But of course, violence is us. The refugees among the dead, here for a better life, are the subjects and perpetual victims of state sanctioned, political and economic violence at international scale. Military weapons kill people here as terrorism and in the Middle East as foreign policy. As a white westerner with a high standard of living, I feel complicit. Like I feel complicit about the refugees that continue to drown in the Mediterranean, I feel complicit in the deaths of Muslims in New Zealand. My countrypeople, and my country’s leaders, have been party to military intervention in the Middle East, and to racist immigration policies and rhetoric here. They have no real choice now but to stand side by side with immigrants and Muslims, because, after all, we’re not Australia, or America, but I hope all those who have used anti-immigration dog whistles to win political distinction and votes, might consider their part in the everyday violence that has been expressed as racism and prejudice already.
So there’s that word hope again. They do say it springs eternal. I hope for peace for the dead, facing Mecca, with their God. I really hope those left behind take strength in their faith, and our nation’s rectitude, and comfort in our apology for the work of a white Australian. I hope they are provided with the material and spiritual support that has been taken from them with the deaths of those they love.
I hope that the Government introduces a fire arms register to complement the tightening of public ownership of military weapons. I hope we create new standards about the public acceptability of diversity, and against racism and prejudice. I would also hope we reconsider our foreign policy about racist states such as Israel, military involvement in foreign countries, immigration policies that are their own form of white supremacy. I hope we never get used to seeing armed police on our streets.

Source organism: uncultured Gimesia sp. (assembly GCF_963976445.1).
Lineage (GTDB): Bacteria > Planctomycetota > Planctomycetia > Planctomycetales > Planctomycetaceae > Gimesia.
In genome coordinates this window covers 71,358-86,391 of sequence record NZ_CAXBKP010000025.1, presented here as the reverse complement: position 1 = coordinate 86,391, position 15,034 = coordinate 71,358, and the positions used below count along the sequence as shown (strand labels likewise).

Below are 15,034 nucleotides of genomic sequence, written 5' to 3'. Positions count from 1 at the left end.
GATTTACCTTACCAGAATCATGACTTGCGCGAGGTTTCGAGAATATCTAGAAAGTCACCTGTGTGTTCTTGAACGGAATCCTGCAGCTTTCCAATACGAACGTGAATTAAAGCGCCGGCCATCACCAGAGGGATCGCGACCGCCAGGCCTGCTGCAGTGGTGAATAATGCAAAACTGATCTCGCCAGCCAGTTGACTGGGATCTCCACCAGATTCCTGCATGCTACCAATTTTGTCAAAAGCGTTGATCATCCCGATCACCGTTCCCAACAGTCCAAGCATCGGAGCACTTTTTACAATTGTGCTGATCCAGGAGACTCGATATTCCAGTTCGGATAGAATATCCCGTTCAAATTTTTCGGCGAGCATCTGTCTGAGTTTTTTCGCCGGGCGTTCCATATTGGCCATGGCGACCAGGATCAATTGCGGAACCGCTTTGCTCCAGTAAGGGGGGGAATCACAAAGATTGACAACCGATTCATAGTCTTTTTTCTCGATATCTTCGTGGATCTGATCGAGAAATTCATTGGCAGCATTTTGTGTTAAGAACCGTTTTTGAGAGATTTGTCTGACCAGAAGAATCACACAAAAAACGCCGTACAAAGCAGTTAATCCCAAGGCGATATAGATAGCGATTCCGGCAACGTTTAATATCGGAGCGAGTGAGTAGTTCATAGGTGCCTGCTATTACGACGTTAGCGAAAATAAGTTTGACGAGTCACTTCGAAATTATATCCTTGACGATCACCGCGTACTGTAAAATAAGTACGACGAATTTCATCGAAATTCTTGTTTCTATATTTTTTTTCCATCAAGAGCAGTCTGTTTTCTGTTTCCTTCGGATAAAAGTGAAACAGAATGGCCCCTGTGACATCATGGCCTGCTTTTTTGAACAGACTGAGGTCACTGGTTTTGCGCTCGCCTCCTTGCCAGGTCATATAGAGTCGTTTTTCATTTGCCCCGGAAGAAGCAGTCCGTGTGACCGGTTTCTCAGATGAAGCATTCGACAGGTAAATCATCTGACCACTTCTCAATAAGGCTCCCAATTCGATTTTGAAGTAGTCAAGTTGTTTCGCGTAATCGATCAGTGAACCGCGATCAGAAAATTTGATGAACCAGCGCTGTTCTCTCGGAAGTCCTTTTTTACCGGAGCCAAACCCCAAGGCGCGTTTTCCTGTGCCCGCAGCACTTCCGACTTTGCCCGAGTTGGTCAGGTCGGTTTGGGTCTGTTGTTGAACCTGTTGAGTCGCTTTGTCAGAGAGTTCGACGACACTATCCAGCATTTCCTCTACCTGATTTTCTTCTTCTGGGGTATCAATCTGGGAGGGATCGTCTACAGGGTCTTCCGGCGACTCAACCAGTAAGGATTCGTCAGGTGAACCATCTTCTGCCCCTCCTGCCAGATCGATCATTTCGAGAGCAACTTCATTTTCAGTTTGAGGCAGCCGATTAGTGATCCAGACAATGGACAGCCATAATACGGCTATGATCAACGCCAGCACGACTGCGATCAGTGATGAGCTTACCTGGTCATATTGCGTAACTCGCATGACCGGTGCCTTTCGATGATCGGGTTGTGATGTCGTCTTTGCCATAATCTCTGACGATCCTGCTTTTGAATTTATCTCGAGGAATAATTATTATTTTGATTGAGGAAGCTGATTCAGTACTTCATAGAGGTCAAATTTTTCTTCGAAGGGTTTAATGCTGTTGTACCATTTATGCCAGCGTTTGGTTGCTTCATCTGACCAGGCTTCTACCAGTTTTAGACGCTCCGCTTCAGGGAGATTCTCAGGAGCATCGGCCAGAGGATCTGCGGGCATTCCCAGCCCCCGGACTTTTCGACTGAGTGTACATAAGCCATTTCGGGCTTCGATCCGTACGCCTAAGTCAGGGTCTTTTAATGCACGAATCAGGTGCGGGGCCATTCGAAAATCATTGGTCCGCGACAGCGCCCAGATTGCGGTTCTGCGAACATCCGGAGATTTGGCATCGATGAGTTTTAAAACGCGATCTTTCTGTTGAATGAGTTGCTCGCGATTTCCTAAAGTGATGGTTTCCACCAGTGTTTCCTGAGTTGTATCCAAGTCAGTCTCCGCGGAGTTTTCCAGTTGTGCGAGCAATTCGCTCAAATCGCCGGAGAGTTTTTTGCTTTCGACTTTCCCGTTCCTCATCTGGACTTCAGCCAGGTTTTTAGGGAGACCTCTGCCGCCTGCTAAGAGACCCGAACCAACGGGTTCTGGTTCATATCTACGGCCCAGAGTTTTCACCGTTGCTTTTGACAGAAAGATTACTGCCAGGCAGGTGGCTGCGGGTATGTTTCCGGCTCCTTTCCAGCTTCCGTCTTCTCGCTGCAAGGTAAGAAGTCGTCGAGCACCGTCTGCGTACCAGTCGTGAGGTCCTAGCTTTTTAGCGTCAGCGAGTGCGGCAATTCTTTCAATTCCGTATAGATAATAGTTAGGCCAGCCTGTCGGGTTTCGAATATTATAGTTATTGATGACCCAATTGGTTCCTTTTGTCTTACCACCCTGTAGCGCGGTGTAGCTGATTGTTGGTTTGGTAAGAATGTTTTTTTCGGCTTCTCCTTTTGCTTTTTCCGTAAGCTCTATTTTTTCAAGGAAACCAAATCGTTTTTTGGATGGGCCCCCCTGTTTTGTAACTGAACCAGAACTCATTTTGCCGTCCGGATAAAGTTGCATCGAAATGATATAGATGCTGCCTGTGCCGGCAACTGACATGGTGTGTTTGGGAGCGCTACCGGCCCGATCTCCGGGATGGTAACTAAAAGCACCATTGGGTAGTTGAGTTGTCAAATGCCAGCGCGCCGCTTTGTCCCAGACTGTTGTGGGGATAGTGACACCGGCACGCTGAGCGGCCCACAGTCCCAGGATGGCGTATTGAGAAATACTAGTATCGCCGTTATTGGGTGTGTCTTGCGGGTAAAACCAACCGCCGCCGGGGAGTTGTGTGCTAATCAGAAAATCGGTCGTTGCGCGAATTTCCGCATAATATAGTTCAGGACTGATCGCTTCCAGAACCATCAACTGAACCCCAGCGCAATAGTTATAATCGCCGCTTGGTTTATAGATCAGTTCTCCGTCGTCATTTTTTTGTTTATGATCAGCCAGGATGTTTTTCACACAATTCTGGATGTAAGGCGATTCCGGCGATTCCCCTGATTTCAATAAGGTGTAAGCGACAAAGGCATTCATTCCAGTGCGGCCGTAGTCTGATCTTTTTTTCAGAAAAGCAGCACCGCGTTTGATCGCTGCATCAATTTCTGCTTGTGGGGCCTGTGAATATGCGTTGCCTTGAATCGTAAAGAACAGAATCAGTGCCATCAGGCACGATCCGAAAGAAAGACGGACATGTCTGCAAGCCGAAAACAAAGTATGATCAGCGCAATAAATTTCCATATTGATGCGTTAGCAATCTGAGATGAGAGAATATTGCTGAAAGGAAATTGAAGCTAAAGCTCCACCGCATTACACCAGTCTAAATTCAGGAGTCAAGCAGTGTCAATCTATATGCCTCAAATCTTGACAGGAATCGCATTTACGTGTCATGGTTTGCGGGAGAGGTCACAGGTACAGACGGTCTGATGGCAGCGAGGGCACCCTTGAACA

But then I see the news about death threats to the Prime Minister, and the usual vitriol on social media, and the tv and internet is still full of violence. There’s outright intolerance and anger simmering the same as it ever was. I hope we can be careful balancing free speech while showing no quarter for hate speech or violent threats. There’s still the reality of imprisonment that disproportionately targets the poor and the brown. There’s the ongoing background violence of colonialism. I hope we can learn to be compassionate about those among our population who are not Muslim but are different from the mainstream socially, sexually, ethnically and racially. I hope the mainstream media that continues to focus on the negative recognises there’s a human currency in good news and togetherness.
Without God, faith and idealism, I’m left with the realities of human nature. The last week has been a tale of terror, but also of love. Acts of devotion, heroism, bravery, compassion and solidarity, against acts of evil, ignorant stupidity. In the refugees and migrants here for a better life, those who failed and those who succeeded in rushing the gunman, those who risked their lives to help people; The first responders, the police, the friends and families of the dead. The victims and the survivors. In the last week, we’ve seen a truly terrible act of inhumanity responded to with the realisation of humanity’s best.